Use a blower to drain the water from the pool lines. After clearing the pool lines, plug them up with expansion plugs. Apply pool antifreeze to prevent the pipes from bursting.
Drain every pump, filter, and heater. Also, remove all filters and clean them. It’s best to store the filter and pump indoors for the winter.
6) Add shock treatment to your pool
Before covering your pool, add shock treatment (chlorinated or non-chlorinated) to the water. Shocking the pool water will kill any harmful bacteria, algae, or combined chlorine that could damage your swimming pool.
When adding shock treatment, make sure to follow the label directions. Instead of pouring the chemicals in only one area, it’s better to distribute them evenly around the pool.
7) Cover your swimming pool
Finally, it’s time to cover your swimming pool! Pool owners choose a winter cover or a safety cover.
- Winter cover – It is a large tarp laid on top of your pool during winter to protect it from debris and sunlight. It is quick and easy to install but offers less protection compared with a safety pool cover.
- Safety pool cover – It offers much better protection than a winter cover. Plus, you can use it any time of the year, not only during the winter season. Safety pool covers are anchored down around the perimeter of your pool to provide the best possible protection against debris, sunlight, and freezing temperatures, as well as create an effective barrier against children and pets accidentally falling in.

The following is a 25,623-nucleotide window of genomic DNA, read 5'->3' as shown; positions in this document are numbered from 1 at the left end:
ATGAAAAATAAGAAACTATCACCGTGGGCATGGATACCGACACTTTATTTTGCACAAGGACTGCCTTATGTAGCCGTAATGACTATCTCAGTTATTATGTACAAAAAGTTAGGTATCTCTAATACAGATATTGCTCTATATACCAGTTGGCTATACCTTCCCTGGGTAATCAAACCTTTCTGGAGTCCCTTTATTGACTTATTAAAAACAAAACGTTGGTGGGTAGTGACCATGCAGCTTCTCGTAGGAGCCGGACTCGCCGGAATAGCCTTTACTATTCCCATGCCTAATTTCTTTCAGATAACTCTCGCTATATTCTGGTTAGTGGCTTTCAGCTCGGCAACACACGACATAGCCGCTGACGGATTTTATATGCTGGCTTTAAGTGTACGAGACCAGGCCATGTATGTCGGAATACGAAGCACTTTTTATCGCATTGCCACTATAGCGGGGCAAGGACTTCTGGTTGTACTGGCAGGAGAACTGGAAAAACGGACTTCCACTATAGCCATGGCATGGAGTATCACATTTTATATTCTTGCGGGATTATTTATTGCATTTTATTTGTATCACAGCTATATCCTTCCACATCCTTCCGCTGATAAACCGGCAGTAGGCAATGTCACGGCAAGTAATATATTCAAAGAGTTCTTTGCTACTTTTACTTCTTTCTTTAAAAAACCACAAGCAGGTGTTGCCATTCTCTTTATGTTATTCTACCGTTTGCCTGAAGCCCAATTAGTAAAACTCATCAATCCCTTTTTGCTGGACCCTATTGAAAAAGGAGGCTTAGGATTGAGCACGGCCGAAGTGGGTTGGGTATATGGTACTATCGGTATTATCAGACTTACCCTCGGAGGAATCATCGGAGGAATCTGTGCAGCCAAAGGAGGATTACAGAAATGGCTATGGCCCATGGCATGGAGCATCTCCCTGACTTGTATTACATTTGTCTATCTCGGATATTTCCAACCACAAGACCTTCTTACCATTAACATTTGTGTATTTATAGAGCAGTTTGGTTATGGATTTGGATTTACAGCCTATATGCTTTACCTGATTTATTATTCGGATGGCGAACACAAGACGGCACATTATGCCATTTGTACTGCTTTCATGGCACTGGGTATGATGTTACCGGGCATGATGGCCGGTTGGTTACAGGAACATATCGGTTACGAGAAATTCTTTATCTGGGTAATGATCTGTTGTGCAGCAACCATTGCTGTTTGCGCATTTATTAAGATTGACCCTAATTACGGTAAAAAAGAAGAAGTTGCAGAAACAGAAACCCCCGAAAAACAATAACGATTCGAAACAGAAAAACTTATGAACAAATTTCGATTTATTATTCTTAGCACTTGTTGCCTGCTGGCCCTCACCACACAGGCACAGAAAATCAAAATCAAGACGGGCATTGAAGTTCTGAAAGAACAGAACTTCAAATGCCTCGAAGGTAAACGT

A quality safety pool cover is a must for every pool owner
Investing in a quality safety pool cover will save you time and money, allowing you to enjoy your pool for years to come.
Here are some reasons to invest in a good-quality safety pool cover:
- Safety pool covers protect your pool by preserving its condition, making it easier to open it again for use in the springtime.
- They conserve water and energy, resulting in significant utility savings.
- They reduce the need to add chemicals to the pool water.
- They keep children and animals safe from drowning accidents.
- They make it easier to open the pool as they keep off debris and other objects from falling into the pool.
- Using safety pool covers means long-term savings and quickly returning your initial investment.
- Safety pool covers look aesthetically pleasing while protecting your pool. This is not the case with regular winter covers.
- You can use a safety pool cover any time of the year, not just during the winter season.
Safety pool covers are available in many types and colors to suit pools of different sizes and shapes, considering the extra features your pool might have, such as a fountain or waterfall. Most safety covers are made of vinyl, plastic, or mesh fabric.
Always choose a quality safety pool cover that your budget can afford. Also, a manual or motorized safety pool cover can be installed based on your pool size and budget. Motorized safety covers are convenient to operate more quickly than a manual snap-down covers.